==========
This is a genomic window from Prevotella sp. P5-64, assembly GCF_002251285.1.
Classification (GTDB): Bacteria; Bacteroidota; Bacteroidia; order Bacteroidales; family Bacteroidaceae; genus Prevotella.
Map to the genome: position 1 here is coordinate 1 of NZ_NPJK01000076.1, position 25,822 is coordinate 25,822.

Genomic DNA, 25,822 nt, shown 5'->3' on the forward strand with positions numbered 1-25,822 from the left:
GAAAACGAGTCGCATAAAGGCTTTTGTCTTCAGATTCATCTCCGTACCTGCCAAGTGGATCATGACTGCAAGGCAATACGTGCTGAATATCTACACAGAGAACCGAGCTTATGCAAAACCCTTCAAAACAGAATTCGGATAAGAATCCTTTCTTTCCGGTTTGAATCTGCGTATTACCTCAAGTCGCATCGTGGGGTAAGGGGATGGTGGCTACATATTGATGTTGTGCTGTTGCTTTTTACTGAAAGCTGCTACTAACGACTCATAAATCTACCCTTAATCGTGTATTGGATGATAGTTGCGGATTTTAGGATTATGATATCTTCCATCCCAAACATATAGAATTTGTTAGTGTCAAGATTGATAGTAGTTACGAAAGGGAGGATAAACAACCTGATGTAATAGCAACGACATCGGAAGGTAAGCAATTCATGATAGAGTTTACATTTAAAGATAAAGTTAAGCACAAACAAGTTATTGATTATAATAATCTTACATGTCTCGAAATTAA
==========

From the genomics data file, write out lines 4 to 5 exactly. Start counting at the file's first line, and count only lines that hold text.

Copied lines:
Genomic DNA, 25,822 nt, shown 5'->3' on the forward strand with positions numbered 1-25,822 from the left:
GAAAACGAGTCGCATAAAGGCTTTTGTCTTCAGATTCATCTCCGTACCTGCCAAGTGGATCATGACTGCAAGGCAATACGTGCTGAATATCTACACAGAGAACCGAGCTTATGCAAAACCCTTCAAAACAGAATTCGGATAAGAATCCTTTCTTTCCGGTTTGAATCTGCGTATTACCTCAAGTCGCATCGTGGGGTAAGGGGATGGTGGCTACATATTGATGTTGTGCTGTTGCTTTTTACTGAAAGCTGCTACTAACGACTCATAAATCTACCCTTAATCGTGTATTGGATGATAGTTGCGGATTTTAGGATTATGATATCTTCCATCCCAAACATATAGAATTTGTTAGTGTCAAGATTGATAGTAGTTACGAAAGGGAGGATAAACAACCTGATGTAATAGCAACGACATCGGAAGGTAAGCAATTCATGATAGAGTTTACATTTAAAGATAAAGTTAAGCACAAACAAGTTATTGATTATAATAATCTTACATGTCTCGAAATTAA